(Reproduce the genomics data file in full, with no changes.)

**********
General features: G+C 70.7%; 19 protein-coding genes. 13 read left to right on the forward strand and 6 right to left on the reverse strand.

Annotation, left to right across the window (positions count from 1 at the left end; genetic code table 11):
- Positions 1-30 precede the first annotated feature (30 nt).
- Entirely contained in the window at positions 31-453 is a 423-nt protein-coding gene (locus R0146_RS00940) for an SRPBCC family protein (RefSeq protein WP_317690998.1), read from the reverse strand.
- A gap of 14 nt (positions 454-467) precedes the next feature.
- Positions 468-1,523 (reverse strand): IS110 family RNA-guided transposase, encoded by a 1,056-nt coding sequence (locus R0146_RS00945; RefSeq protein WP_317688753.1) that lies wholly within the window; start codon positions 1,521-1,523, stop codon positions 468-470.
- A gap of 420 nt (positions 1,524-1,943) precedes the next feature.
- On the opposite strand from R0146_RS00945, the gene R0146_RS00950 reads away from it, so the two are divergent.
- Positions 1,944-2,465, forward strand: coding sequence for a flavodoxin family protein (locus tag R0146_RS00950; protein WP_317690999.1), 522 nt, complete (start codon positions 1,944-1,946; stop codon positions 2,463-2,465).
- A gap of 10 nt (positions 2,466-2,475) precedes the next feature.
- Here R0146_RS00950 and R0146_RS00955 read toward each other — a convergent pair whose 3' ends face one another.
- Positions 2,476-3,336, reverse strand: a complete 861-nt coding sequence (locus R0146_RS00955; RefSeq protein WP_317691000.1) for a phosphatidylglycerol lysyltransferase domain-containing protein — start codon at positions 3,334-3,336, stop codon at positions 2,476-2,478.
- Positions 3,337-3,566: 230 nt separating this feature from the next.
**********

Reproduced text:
General features: G+C 70.7%; 19 protein-coding genes. 13 read left to right on the forward strand and 6 right to left on the reverse strand.

Annotation, left to right across the window (positions count from 1 at the left end; genetic code table 11):
- Positions 1-30 precede the first annotated feature (30 nt).
- Entirely contained in the window at positions 31-453 is a 423-nt protein-coding gene (locus R0146_RS00940) for an SRPBCC family protein (RefSeq protein WP_317690998.1), read from the reverse strand.
- A gap of 14 nt (positions 454-467) precedes the next feature.
- Positions 468-1,523 (reverse strand): IS110 family RNA-guided transposase, encoded by a 1,056-nt coding sequence (locus R0146_RS00945; RefSeq protein WP_317688753.1) that lies wholly within the window; start codon positions 1,521-1,523, stop codon positions 468-470.
- A gap of 420 nt (positions 1,524-1,943) precedes the next feature.
- On the opposite strand from R0146_RS00945, the gene R0146_RS00950 reads away from it, so the two are divergent.
- Positions 1,944-2,465, forward strand: coding sequence for a flavodoxin family protein (locus tag R0146_RS00950; protein WP_317690999.1), 522 nt, complete (start codon positions 1,944-1,946; stop codon positions 2,463-2,465).
- A gap of 10 nt (positions 2,466-2,475) precedes the next feature.
- Here R0146_RS00950 and R0146_RS00955 read toward each other — a convergent pair whose 3' ends face one another.
- Positions 2,476-3,336, reverse strand: a complete 861-nt coding sequence (locus R0146_RS00955; RefSeq protein WP_317691000.1) for a phosphatidylglycerol lysyltransferase domain-containing protein — start codon at positions 3,334-3,336, stop codon at positions 2,476-2,478.
- Positions 3,337-3,566: 230 nt separating this feature from the next.